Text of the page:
Starting in the early 1960s, female artists embarked upon solo careers with the Motown label. The first to be signed to the label was Mable John, a blues vocalist born in Bastrop, Louisiana. Slow melodic songs like “No Love” and “Who Wouldn’t Love a Man Like That” stood firmly in the blues genre yet only appealed to a limited, mature audience and did not translate into commercial success.
The Marvelettes, a girl group consisting of Gladys Horton, Katherine Anderson, Georgeanna Tillman, Juanita Cowart and Wanda Young, recorded Motown’s first number one pop hit, “Please Mr. Postman.” The upbeat song topped both the pop and R&B charts, making the Marvelettes one of the first all-girl groups in the industry to achieve such a feat.
January 2015 sees the addition of 226 biographies to the Oxford DNB, offering the lives of those who have played their part in shaping British history between the late 20th and early 21st century. The sectors and professions each of these individuals influenced range from medicine to film, including Nobel Prize and Oscar winners.
Perhaps no other record label in America’s music history performed a more significant role in fashioning Rhythm and Blues’ assimilation into the country’s popular culture than Motown Records. Founded by Detroit songwriter Berry Gordy, Jr. in 1959, Motown (originally named Tamla Records) began producing hit records almost from its inception and continued to do so throughout the sixties.
On 12 January 1959, Berry Gordy, Jr. founded Tamla Records in Detroit, Michigan. A year later it would be incorporated with a new name that became synonymous with a sound, style, and generation of music: Motown. All this week we’re looking the great artists and tracks that emerged from those recording studios.
The New Year brings with it a new instalment of Oxford DNB biographies which, as every January, extend the Dictionary’s coverage of people who shaped British life in the late twentieth and early twenty-first century. This January we add biographies of 226 men and women who died during 2011. These new biographies were commissioned by my predecessor as editor, Lawrence Goldman, but having recently assumed the editor’s chair, I take full and appreciative responsibility for introducing them.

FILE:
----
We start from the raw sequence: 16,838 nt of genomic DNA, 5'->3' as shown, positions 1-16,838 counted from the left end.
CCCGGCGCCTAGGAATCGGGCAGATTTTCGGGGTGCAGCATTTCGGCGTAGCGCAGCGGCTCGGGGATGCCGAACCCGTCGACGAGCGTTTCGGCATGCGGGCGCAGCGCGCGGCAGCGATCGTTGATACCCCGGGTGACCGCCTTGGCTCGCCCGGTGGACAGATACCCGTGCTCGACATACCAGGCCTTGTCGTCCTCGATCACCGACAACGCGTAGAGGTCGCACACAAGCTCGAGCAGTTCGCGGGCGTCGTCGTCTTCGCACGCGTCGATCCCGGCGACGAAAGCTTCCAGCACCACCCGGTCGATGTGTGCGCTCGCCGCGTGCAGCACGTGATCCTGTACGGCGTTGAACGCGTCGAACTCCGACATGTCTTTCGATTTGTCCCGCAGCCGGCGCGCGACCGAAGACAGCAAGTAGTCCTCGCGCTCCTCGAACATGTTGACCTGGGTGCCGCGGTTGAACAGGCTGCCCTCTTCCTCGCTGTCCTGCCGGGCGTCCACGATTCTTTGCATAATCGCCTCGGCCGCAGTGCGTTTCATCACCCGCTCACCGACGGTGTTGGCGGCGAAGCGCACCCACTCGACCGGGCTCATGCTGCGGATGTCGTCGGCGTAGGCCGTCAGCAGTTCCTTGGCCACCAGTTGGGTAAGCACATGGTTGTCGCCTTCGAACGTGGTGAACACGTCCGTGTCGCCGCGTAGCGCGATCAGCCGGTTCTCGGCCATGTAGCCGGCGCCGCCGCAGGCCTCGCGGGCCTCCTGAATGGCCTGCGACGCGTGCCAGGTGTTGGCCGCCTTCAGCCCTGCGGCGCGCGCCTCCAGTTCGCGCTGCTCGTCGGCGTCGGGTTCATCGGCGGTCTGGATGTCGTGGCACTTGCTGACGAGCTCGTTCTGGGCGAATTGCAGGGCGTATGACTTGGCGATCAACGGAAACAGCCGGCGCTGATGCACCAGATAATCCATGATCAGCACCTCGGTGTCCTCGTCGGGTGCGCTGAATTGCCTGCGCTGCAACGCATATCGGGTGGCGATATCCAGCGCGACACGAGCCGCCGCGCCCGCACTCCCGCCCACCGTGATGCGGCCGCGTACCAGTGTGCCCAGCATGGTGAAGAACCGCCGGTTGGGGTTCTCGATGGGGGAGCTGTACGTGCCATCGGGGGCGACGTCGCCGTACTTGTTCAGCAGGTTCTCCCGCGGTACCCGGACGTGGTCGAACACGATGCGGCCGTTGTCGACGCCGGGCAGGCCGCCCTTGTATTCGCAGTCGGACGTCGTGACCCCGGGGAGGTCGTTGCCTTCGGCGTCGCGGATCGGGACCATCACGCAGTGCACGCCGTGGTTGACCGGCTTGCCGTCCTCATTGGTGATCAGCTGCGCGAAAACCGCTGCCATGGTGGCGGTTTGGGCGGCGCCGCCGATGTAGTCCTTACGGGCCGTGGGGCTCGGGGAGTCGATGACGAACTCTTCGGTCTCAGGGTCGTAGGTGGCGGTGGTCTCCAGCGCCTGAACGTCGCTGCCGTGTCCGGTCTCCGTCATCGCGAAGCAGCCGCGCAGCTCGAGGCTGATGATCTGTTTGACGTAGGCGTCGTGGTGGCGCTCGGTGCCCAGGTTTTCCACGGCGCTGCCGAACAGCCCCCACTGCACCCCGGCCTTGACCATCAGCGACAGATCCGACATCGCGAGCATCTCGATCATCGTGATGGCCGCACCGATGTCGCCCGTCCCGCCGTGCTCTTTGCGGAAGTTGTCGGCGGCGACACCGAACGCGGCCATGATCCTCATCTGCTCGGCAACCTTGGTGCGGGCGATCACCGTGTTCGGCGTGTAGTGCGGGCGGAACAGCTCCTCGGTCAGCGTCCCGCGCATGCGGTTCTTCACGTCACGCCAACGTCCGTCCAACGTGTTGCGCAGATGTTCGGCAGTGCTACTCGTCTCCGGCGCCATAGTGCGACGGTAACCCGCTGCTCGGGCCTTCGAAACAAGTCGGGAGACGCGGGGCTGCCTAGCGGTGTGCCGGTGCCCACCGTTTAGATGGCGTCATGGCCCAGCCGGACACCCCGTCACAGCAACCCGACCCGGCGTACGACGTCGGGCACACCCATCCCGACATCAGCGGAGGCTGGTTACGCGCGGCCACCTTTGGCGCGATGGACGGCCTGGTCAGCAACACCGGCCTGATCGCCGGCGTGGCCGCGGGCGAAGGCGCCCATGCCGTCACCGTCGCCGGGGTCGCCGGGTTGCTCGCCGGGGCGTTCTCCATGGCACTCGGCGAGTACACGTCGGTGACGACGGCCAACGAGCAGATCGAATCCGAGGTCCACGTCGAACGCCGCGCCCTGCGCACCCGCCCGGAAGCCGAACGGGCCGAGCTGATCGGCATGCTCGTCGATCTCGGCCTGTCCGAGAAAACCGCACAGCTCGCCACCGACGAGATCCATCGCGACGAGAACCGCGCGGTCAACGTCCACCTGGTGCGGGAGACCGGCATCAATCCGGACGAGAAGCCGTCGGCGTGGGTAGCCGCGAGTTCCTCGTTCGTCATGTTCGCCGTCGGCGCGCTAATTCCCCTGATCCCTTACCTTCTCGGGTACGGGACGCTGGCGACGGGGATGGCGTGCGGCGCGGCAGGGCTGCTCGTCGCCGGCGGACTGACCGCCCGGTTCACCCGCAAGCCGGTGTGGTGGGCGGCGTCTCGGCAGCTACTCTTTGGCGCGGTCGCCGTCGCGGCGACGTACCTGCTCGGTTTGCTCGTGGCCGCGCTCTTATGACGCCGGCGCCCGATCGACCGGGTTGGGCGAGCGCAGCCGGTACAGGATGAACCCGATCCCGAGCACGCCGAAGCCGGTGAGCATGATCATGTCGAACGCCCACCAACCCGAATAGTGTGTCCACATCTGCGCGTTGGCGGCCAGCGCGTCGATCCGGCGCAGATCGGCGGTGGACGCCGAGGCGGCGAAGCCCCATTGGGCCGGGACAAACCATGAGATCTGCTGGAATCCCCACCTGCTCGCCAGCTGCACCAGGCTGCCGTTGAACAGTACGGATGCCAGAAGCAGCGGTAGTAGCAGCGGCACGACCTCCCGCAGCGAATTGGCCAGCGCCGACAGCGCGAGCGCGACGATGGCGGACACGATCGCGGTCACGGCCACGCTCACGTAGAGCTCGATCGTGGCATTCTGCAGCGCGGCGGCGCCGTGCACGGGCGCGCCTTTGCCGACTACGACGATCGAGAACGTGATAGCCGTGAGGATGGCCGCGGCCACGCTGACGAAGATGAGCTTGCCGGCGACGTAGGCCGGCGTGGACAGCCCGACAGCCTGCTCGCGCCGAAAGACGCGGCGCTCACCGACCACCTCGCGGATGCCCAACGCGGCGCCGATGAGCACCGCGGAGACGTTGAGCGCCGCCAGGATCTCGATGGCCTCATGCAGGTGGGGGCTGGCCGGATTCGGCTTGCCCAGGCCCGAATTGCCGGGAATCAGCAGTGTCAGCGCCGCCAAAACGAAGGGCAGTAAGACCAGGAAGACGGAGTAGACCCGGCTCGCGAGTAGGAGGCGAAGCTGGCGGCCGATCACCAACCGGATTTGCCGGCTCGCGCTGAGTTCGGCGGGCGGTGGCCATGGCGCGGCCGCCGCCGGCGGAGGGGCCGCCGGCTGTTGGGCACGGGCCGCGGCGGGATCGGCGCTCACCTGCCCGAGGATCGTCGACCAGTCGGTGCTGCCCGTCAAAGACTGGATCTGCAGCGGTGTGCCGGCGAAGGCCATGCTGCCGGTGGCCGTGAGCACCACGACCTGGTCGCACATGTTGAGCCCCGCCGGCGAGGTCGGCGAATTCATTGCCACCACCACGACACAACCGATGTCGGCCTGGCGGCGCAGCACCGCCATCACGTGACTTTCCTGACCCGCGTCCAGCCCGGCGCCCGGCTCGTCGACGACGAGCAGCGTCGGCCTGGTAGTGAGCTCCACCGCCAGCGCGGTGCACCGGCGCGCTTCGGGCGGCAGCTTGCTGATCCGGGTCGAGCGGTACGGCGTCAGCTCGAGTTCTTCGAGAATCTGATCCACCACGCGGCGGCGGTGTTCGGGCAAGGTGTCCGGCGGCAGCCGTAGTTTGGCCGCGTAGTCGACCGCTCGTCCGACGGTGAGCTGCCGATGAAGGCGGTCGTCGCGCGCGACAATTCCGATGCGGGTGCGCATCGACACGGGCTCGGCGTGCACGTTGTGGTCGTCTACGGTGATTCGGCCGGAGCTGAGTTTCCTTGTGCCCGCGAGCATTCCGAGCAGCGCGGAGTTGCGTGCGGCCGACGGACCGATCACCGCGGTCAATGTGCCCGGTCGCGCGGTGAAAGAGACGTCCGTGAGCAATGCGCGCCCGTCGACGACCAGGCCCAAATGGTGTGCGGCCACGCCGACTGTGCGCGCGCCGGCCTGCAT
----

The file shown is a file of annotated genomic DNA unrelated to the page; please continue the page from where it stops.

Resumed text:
ISIS is a “revolutionary” organization in a way that al-Qaeda and other like-minded extremist groups never were, and never really wanted to be. The “caliphate” — the historical political entity governed by Islamic law and tradition — might have been an inspiration as well as an aspiration, but it wasn’t actually going to happen in real life.
To answer this question, one has to go back to the roots of this organization. ISIS did not come from a vacuum, and it is not this shadowy bunch of militants that mysteriously managed to control large areas of Iraq and Syria. ISIS has been around for a very long time, and its roots go deeper than its current military achievements.
In order to celebrate Trivia Day, we have put together a quiz with questions chosen at random from Very Short Introductions online. This is the perfect quiz for those who know a little about a lot. The topics range from Geopolitics to Happiness, and from French Literature to Mathematics. Do you have what it takes to take on this very short trivia quiz and become a trivia master? Take the quiz to find out.
Disseminating scholarship is at the heart of the Oxford University Press mission and much of academic publishing. It drives every part of publishing strategy—from content acquisition to sales. What happens, though, when a student, researcher, or general reader discovers content that they don’t have access to?
With that familiar chill in the air signaling winter’s imminent arrival, it’s time again to indulge our craving for Christmas music by singers ranging from Frank Sinatra to Mariah Carey. But first, let’s take a step back and explore the history of Christmas music with the following facts.
As the holiday season is upon us, we thought we would recognize a tradition often lost in the hustle and bustle: Festivus. We’ve compiled our favorite, slightly more obscure seasonal tunes to wish you all a very merry Festivus season.
The winter solstice settles on 21 December this year, which means it’s the day with the least amount of sunlight. It’s the official first day of winter, although people have been braving the cold for weeks, huddled in coats and scarves and probably wool socks.
The musical version of little orphan Annie – as distinct from her original, cartoon incarnation – was born a fully formed ten-year-old in 1977, and she quickly became an icon of girlhood.
Each year when the nights start growing longer, everyone’s favourite rotund old man emerges from his wintry hideaway in the fastness of the North Pole and dashes around the globe in a red and white blur, delivering presents and generally spreading goodwill to the people of the world.
The ringing sound of sleigh bells is all too familiar around this time of the year. It’s the official siren signaling in the winter season. While a well-known signature staple on sleighs, Santa suits and reindeer, jingle bells haven’t always been associated with Christmas. They do much more than just ring in holiday cheer.